European Commissioner Pierre Moscovici said Greece’s European creditors have agreed to provide debt relief so long as the country’s government can deliver on the terms of the its third bailout package.
The remarks contradict the German position that an easing in the repayment terms on Greece’s debt is up for discussion further down the track. Chancellor Angel Merkel said at the weekend that debt relief is merely an “option” to be considered in the future.
“The euro group has already has discussed this,” Moscovici said Tuesday on RMC radio. “We have agreed to lighten the interest burden, lengthen the the maturity of the debt. It’s something that can be done when the time comes, after the negotiation of a good program of development and assistance.”
The International Monetary Fund has repeatedly called on euro area governments to reduce Greece’s debt burden in order to boost the country’s chances of reviving its economy. Without debt relief, economists doubt the latest bailout agreement will succeed and expect Greece’s euro exit to be back on the agenda next year.
There’s still a danger that Greece will be forced out of the euro region by the end of 2016, according to 71 percent of respondents in a Bloomberg survey of 34 economists. Seventy percent said they reckon Greece should be safe for the rest of 2015, though almost half said they thought the 86 billion-euro ($93 billion) bailout package Prime Minister Alexis Tsipras is targeting will prove to be too small.
Merkel told German broadcaster ARD on Sunday that she’s prepared to discuss debt relief once Greece completes the first round of a new bailout.
“When the first successful assessment of the program being negotiated now is completed, exactly this question will be discussed,” Merkel said Sunday. “Not now, but then.”
Like Merkel, Moscovici ruled out a straight writedown of Greece’s debt.
“There is resistance across Europe to doing a haircut. In Germany but also in France,” he said. “It’s not a restructuring. It’s a re-profiling.”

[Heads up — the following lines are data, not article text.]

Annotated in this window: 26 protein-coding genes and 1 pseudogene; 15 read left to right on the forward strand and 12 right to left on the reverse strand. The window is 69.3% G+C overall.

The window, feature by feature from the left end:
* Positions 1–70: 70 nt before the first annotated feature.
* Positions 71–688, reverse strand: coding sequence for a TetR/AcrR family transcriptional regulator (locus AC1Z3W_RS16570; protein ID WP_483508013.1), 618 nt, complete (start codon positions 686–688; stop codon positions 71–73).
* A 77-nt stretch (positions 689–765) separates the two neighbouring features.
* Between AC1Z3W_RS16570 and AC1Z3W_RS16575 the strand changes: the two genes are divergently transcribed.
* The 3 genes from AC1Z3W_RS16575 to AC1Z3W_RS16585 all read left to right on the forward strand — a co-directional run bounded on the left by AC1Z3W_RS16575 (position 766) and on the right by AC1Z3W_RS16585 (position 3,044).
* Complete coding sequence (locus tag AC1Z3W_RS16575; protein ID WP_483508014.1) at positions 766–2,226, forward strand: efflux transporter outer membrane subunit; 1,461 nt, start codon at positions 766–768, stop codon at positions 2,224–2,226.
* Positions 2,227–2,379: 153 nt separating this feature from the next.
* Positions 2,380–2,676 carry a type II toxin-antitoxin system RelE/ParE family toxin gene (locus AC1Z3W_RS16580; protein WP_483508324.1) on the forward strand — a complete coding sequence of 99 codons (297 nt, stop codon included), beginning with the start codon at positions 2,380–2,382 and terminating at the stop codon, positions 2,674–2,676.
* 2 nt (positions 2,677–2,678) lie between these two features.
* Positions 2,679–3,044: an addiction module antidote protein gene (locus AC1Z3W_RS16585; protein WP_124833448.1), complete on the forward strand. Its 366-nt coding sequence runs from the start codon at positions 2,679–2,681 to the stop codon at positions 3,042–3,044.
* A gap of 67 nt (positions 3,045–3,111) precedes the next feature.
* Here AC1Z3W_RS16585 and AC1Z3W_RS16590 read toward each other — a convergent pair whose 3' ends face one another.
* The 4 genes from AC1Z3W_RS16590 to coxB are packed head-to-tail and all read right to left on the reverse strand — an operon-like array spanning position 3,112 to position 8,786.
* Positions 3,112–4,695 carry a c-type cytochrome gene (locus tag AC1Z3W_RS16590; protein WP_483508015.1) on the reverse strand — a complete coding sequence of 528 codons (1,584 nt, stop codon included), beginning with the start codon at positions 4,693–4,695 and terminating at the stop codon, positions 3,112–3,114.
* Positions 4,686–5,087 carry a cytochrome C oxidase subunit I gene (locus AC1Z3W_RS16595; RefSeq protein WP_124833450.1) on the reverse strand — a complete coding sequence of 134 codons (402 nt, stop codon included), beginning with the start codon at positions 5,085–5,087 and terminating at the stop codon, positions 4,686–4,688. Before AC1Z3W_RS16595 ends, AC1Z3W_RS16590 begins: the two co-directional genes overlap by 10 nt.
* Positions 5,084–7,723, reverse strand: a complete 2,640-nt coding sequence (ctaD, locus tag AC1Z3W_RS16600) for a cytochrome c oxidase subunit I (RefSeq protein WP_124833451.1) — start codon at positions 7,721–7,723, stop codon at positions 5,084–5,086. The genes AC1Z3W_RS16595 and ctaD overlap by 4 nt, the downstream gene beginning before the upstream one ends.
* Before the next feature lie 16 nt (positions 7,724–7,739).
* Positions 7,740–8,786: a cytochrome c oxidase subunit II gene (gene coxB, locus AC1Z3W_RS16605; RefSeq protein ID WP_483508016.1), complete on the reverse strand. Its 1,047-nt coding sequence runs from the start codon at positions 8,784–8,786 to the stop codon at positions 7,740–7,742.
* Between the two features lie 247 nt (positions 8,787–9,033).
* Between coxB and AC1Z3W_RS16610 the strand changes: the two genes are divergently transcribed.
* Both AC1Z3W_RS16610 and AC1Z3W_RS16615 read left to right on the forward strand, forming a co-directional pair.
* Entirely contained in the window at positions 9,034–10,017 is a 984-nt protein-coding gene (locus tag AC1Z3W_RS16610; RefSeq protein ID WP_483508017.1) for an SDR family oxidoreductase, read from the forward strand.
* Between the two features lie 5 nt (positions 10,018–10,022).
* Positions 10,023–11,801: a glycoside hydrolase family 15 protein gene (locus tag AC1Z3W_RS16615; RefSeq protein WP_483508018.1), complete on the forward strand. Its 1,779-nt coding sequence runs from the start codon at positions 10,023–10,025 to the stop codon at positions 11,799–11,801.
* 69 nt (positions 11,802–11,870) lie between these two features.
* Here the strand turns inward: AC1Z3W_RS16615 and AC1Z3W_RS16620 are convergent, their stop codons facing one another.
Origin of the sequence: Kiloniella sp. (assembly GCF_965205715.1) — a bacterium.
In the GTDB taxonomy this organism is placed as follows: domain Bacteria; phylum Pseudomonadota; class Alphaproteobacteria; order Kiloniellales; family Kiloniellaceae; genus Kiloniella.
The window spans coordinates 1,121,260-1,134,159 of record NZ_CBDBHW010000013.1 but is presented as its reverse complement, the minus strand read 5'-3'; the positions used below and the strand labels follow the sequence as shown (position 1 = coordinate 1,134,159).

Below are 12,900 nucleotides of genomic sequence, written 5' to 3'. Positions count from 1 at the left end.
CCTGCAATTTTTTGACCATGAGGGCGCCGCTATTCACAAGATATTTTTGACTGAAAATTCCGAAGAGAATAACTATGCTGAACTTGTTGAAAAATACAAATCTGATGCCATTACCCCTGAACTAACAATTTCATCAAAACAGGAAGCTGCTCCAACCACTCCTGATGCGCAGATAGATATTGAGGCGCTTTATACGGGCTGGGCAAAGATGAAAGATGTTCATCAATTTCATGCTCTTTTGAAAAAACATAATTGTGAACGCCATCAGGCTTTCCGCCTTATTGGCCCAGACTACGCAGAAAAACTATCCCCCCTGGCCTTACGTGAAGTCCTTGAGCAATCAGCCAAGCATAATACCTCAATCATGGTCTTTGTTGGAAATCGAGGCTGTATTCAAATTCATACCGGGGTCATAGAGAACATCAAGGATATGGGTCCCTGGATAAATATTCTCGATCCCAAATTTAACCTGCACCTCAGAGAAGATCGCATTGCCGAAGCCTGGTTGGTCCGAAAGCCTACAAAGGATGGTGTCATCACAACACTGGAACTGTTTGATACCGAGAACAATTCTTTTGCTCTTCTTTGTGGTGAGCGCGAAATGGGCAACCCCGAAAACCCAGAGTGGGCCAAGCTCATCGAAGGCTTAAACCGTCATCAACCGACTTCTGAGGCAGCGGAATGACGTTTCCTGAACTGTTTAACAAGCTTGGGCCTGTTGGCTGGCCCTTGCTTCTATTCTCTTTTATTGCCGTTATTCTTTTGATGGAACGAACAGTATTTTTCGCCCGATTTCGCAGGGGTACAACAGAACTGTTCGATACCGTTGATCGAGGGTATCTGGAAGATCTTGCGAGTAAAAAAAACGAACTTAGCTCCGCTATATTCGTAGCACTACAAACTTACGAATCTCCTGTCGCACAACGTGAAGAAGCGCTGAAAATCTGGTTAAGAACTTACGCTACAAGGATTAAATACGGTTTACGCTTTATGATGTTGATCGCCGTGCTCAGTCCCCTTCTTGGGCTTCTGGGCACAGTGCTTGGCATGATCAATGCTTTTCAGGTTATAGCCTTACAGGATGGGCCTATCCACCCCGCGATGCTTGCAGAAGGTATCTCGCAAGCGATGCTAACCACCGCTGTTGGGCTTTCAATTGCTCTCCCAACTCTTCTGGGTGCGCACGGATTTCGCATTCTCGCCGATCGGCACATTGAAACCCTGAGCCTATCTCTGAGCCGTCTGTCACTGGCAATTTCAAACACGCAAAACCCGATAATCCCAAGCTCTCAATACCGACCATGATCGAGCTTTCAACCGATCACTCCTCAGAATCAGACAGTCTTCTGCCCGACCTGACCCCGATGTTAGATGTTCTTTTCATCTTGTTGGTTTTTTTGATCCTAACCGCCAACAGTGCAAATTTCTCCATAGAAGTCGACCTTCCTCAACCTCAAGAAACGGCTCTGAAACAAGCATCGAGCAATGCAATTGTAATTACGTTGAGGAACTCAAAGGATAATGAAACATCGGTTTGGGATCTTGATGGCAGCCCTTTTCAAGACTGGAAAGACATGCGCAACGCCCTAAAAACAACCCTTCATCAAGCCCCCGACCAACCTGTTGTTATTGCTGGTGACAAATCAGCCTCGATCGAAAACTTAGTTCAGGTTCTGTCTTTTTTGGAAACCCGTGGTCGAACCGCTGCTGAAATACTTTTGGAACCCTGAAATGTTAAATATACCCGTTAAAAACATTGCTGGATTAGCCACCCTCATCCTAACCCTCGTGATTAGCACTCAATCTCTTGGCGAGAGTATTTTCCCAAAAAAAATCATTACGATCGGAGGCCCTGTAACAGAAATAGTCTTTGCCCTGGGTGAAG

Debate about debt relief is coming into focus after a week that saw Greece pull back from the brink of financial collapse. While the bailout agreed upon has split the government of Prime Minister Alexis Tsipras, it also cleared the European Central Bank to inject more funds into the country’s financial system.
That allowed banks to reopen on Monday, although capital controls and limits on withdrawals remain in place. The daily cash withdrawal limit of 60 euros will be replaced by a weekly limit of 420 euros, while transfers abroad from Greek accounts remain banned. The Athens Stock Exchange will also stay closed, a spokeswoman said Sunday in a text message.
Further easing of repayment terms for Greek aid loans has been an option in euro-area negotiations since 2012. Ensuring that Greece’s debt is sustainable looms as one of the challenges when talks on the third bailout get under way.
“Apart from Germany, it appears that most people are in agreement that Greece needs a substantial debt writedown,” said Alan McQuaid, chief economist at Merrion Capital Group Ltd. in Dublin. “Unless they get it, it is hard to see the country surviving within the eurozone indefinitely.” [Bloomberg]